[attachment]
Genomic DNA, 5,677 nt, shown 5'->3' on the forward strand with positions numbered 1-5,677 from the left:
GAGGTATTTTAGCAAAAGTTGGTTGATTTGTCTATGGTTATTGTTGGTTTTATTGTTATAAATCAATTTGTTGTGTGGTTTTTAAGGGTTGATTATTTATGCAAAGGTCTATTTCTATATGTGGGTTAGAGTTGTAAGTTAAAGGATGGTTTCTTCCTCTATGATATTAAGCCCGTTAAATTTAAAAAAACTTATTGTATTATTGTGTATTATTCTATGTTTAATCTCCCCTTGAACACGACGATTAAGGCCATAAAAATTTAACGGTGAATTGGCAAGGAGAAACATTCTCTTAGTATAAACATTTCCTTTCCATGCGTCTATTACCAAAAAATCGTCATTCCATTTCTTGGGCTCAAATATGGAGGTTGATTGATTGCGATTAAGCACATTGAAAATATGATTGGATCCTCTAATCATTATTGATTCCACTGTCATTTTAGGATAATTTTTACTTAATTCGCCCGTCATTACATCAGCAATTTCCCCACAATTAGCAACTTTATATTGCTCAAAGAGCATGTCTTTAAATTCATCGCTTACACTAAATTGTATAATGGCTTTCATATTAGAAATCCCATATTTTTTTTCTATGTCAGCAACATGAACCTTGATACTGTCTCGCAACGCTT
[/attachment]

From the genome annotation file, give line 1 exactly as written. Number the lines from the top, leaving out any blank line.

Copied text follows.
Genomic DNA, 5,677 nt, shown 5'->3' on the forward strand with positions numbered 1-5,677 from the left: